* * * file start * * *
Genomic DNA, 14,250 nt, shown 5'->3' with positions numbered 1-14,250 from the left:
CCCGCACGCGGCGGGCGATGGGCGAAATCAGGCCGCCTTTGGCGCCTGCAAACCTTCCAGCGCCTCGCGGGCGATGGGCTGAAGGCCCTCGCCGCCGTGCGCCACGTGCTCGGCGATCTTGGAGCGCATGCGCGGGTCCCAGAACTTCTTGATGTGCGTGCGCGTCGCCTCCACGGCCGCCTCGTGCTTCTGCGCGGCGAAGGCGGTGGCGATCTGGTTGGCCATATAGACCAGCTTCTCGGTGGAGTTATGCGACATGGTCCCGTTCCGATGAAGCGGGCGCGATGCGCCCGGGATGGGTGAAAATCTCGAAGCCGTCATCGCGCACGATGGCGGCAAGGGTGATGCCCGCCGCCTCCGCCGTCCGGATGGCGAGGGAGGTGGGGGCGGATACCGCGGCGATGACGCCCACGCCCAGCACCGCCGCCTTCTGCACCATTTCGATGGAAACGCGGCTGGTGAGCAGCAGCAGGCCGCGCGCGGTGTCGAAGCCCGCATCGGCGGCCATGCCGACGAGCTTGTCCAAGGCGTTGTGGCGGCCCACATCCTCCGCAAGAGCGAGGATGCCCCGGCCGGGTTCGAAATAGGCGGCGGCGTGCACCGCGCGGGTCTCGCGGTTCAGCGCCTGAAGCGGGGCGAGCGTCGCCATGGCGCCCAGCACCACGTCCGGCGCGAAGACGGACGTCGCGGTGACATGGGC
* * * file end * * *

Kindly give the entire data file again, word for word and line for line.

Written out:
Genomic DNA, 14,250 nt, shown 5'->3' with positions numbered 1-14,250 from the left:
CCCGCACGCGGCGGGCGATGGGCGAAATCAGGCCGCCTTTGGCGCCTGCAAACCTTCCAGCGCCTCGCGGGCGATGGGCTGAAGGCCCTCGCCGCCGTGCGCCACGTGCTCGGCGATCTTGGAGCGCATGCGCGGGTCCCAGAACTTCTTGATGTGCGTGCGCGTCGCCTCCACGGCCGCCTCGTGCTTCTGCGCGGCGAAGGCGGTGGCGATCTGGTTGGCCATATAGACCAGCTTCTCGGTGGAGTTATGCGACATGGTCCCGTTCCGATGAAGCGGGCGCGATGCGCCCGGGATGGGTGAAAATCTCGAAGCCGTCATCGCGCACGATGGCGGCAAGGGTGATGCCCGCCGCCTCCGCCGTCCGGATGGCGAGGGAGGTGGGGGCGGATACCGCGGCGATGACGCCCACGCCCAGCACCGCCGCCTTCTGCACCATTTCGATGGAAACGCGGCTGGTGAGCAGCAGCAGGCCGCGCGCGGTGTCGAAGCCCGCATCGGCGGCCATGCCGACGAGCTTGTCCAAGGCGTTGTGGCGGCCCACATCCTCCGCAAGAGCGAGGATGCCCCGGCCGGGTTCGAAATAGGCGGCGGCGTGCACCGCGCGGGTCTCGCGGTTCAGCGCCTGAAGCGGGGCGAGCGTCGCCATGGCGCCCAGCACCACGTCCGGCGCGAAGACGGACGTCGCGGTGACATGGGC